Squirrel Season Opens August 1

Send by email Printer-friendly version Share this

Nebraskas 2005 squirrel season opens August 1 and hunters across the state are already preparing to be in the woods at dawn to participate in the first day of the season.

Though Nebraska has both fox and gray squirrels, the fox squirrel is most common and is found throughout the state. The gray squirrel is found in extreme eastern Nebraska, mostly in the hardwood bluffs along the Missouri River.

Fox squirrels are typically reddish-yellow or orange-yellow with a mixture of gray on the back, sides and upper parts. Seen from a distance, they look reddish-brown on the back and sides with a lighter-colored belly.

Adult fox squirrels weigh 1 ½ - 3 pounds. They average about 25 inches long, and about 12 inches of their overall length is a bushy tail.

Hunters should look for squirrels in areas where there are plenty of tall, mature hardwood trees. Such trees are usually located along stream courses and often near crop fields. Find the hardwoods, especially those adjacent to a cornfield, and chances are youll find good squirrel hunting.

Squirrels love all kinds of nuts with acorns, walnuts and hickory nuts being among the favorites. Corn is their second choice and a hunter could do a lot worse than to pick a place to sit along a fence row between a stand of hardwoods and a cornfield. The hunter will have plenty of action when the squirrels leave home in the morning to go shopping for a little corn to put up for the winter. Later in the year, when the groceries are getting low, a hungry squirrel might even munch on an osage orange or two to help it get through lean times.

When a squirrel goes house hunting, it looks for a suitable den tree. The best sites are in old trees at the spot where a limb has rotted and broken away. To a squirrel that hole in the tree trunk looks like a real “fixer-upper” and it sets right out to develop it to its full potential. When its done remodeling, the door, or entrance hole, will be about three inches in diameter, and the interior will be a cavity 1 ½ - 2 feet deep and six to seven inches wide. Thats all the room needed for reproduction, shelter, and to escape from enemies.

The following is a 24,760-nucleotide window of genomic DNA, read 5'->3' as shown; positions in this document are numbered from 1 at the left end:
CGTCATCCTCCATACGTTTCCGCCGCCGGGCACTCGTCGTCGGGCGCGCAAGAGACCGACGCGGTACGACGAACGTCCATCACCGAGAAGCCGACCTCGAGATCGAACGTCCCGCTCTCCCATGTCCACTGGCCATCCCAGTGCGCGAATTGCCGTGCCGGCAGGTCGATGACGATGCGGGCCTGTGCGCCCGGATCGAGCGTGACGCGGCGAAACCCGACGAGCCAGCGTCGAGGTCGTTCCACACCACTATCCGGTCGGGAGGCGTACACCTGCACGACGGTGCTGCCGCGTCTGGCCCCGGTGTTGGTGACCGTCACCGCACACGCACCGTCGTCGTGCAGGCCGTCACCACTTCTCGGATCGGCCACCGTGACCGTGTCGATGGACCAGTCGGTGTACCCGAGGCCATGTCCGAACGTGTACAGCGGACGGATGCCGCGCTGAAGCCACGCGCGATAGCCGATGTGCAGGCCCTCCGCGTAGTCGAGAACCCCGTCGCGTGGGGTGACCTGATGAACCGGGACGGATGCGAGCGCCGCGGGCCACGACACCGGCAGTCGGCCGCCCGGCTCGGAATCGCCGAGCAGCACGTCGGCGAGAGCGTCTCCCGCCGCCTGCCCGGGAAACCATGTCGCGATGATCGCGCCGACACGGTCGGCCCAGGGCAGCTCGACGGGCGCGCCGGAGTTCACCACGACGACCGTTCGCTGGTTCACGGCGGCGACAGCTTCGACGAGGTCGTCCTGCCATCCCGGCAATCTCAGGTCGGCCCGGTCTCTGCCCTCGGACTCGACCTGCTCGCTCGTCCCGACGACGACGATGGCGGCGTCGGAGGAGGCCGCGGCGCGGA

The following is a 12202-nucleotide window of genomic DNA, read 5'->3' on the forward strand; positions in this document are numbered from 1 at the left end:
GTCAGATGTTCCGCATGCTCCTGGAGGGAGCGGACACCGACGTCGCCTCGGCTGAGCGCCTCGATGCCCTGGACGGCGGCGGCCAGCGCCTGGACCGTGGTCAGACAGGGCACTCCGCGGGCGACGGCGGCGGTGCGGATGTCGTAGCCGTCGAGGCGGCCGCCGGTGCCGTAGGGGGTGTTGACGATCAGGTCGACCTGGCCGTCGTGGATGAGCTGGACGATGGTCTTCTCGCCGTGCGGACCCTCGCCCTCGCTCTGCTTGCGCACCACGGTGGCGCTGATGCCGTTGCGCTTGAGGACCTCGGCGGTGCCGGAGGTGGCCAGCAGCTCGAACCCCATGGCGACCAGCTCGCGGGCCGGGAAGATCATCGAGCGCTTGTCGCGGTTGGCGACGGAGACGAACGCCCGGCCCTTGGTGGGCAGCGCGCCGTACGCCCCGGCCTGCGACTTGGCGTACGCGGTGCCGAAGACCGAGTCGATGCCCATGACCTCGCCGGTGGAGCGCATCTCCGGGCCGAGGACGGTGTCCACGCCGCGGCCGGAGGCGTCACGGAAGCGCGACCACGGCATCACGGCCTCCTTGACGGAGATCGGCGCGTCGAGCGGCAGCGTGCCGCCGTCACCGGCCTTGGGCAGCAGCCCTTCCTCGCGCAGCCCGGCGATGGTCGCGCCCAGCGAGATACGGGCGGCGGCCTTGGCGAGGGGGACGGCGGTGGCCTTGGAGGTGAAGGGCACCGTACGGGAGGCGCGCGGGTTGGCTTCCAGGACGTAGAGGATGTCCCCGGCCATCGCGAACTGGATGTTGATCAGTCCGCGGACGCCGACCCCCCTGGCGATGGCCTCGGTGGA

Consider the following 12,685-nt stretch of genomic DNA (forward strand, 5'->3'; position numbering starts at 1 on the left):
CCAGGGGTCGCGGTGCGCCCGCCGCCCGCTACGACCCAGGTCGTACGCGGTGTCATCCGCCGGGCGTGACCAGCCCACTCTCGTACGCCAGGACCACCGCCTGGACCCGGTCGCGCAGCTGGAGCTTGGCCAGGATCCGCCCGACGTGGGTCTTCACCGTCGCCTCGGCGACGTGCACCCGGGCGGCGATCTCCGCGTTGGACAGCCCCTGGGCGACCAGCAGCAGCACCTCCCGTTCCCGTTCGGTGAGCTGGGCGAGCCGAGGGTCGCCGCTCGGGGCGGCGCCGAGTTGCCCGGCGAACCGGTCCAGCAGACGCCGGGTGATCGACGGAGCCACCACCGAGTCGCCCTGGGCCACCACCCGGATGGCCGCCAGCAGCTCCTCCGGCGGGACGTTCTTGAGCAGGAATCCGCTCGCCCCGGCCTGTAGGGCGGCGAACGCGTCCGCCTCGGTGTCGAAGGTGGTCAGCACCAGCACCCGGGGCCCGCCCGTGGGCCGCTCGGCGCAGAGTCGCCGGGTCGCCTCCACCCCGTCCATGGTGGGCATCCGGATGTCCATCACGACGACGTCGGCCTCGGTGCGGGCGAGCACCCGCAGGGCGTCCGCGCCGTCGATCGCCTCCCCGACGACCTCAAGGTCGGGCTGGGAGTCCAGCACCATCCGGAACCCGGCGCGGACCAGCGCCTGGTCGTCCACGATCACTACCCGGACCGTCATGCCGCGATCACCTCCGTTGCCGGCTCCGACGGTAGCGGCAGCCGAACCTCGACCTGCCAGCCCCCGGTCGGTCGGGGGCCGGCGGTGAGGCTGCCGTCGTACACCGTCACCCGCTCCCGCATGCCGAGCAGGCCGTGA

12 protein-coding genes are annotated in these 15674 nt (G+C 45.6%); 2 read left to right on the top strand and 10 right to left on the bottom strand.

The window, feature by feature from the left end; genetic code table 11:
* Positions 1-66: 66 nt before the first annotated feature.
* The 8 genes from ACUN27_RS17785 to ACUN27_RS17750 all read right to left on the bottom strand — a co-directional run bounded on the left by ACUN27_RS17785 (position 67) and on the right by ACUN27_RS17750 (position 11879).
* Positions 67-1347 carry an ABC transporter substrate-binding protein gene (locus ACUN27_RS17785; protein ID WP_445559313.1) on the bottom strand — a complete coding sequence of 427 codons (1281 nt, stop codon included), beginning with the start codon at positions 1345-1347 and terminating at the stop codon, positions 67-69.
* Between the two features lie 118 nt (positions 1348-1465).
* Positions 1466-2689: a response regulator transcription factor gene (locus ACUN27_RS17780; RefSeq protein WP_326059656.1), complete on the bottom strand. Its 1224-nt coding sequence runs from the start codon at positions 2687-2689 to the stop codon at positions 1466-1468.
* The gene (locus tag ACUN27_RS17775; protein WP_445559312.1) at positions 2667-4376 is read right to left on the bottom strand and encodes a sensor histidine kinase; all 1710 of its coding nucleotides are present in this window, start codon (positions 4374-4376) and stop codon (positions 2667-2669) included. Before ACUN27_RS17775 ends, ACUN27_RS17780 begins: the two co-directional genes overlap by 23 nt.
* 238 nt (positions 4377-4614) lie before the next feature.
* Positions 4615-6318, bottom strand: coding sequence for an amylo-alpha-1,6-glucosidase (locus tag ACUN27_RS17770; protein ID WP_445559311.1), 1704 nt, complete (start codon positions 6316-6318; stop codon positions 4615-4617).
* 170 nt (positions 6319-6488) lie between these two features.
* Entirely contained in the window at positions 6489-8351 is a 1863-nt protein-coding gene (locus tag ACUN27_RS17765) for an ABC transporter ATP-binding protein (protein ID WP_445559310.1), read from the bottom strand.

In additions to dens, squirrels often use leaf nests built high in tall trees that consist of leaves and twigs piled in the fork between a couple of branches. The nests are used as escape cover and as nurseries in the spring.

Squirrels are an excellent game animal wherever they are found, and, in many eastern states they are very important to hunters. They are a fairly small target, are very quick and can be difficult to spot, especially early in the year when there is still a large amount of vegetation hides them from view.

Some of the squirrels appeal is that they can be hunted in a variety of ways with different kinds of equipment. Hunters can spend the day strolling slowly through the woods watching for squirrels as they travel, stalk them like deer once one is spotted, or sit back against a tree near a fence line or den tree and wait for the squirrel to show itself.

Some squirrel hunters use a .22 caliber rifle for squirrel hunting, while others prefer to use a shotgun. A few chase squirrels with a bow and arrow, and some shoot them with small-caliber handguns.

The great thing about squirrel hunting in Nebraska is the long season and liberal bag and possession limits. This years season will be a full six months long, August 1 - January 31. The daily bag limit is seven, the possession limit is 28 squirrels.

Before heading out to hunt squirrels, you can purchase a 2005 Nebraska hunting permit and Habitat Stamp online from the Game and Parks Commissions web site at www.outdoornebraska.org, from a Game and Parks office or any of some 900 permit vendors across the state. All residents 16 years of age and older who hunt small game and waterfowl must have a Nebraska hunting permit and a Nebraska Habitat Stamp. All nonresident hunters, regardless of age, must have a Nebraska hunting permit and a Nebraska Habitat Stamp. The resident annual hunting permit costs $12, a nonresident annual hunting permit is $68, and the Nebraska Habitat Stamp, is $13. Also pick up a free copy of the 2005 Nebraska Hunting Guide which has information about hunting regulations and public hunting lands across the state.